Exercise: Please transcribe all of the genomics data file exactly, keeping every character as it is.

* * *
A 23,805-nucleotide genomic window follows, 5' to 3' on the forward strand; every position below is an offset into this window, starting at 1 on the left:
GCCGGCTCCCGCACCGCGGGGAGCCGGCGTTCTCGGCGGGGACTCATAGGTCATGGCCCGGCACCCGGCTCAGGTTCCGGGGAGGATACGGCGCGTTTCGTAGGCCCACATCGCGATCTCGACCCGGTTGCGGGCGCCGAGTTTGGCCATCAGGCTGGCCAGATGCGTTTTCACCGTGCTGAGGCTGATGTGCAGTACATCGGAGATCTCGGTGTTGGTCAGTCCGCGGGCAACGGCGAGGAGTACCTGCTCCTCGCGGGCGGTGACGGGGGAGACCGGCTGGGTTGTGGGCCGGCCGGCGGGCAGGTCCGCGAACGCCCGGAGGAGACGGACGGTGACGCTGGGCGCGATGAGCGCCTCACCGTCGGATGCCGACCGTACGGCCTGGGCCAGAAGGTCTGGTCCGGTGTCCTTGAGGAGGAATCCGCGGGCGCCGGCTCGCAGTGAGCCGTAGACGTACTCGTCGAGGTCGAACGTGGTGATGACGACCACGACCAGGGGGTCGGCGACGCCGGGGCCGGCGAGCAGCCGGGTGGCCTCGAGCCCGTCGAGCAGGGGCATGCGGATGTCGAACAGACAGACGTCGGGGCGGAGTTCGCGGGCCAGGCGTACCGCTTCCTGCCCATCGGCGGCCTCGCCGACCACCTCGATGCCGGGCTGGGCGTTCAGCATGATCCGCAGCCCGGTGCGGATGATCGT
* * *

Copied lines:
A 23,805-nucleotide genomic window follows, 5' to 3' on the forward strand; every position below is an offset into this window, starting at 1 on the left:
GCCGGCTCCCGCACCGCGGGGAGCCGGCGTTCTCGGCGGGGACTCATAGGTCATGGCCCGGCACCCGGCTCAGGTTCCGGGGAGGATACGGCGCGTTTCGTAGGCCCACATCGCGATCTCGACCCGGTTGCGGGCGCCGAGTTTGGCCATCAGGCTGGCCAGATGCGTTTTCACCGTGCTGAGGCTGATGTGCAGTACATCGGAGATCTCGGTGTTGGTCAGTCCGCGGGCAACGGCGAGGAGTACCTGCTCCTCGCGGGCGGTGACGGGGGAGACCGGCTGGGTTGTGGGCCGGCCGGCGGGCAGGTCCGCGAACGCCCGGAGGAGACGGACGGTGACGCTGGGCGCGATGAGCGCCTCACCGTCGGATGCCGACCGTACGGCCTGGGCCAGAAGGTCTGGTCCGGTGTCCTTGAGGAGGAATCCGCGGGCGCCGGCTCGCAGTGAGCCGTAGACGTACTCGTCGAGGTCGAACGTGGTGATGACGACCACGACCAGGGGGTCGGCGACGCCGGGGCCGGCGAGCAGCCGGGTGGCCTCGAGCCCGTCGAGCAGGGGCATGCGGATGTCGAACAGACAGACGTCGGGGCGGAGTTCGCGGGCCAGGCGTACCGCTTCCTGCCCATCGGCGGCCTCGCCGACCACCTCGATGCCGGGCTGGGCGTTCAGCATGATCCGCAGCCCGGTGCGGATGATCGT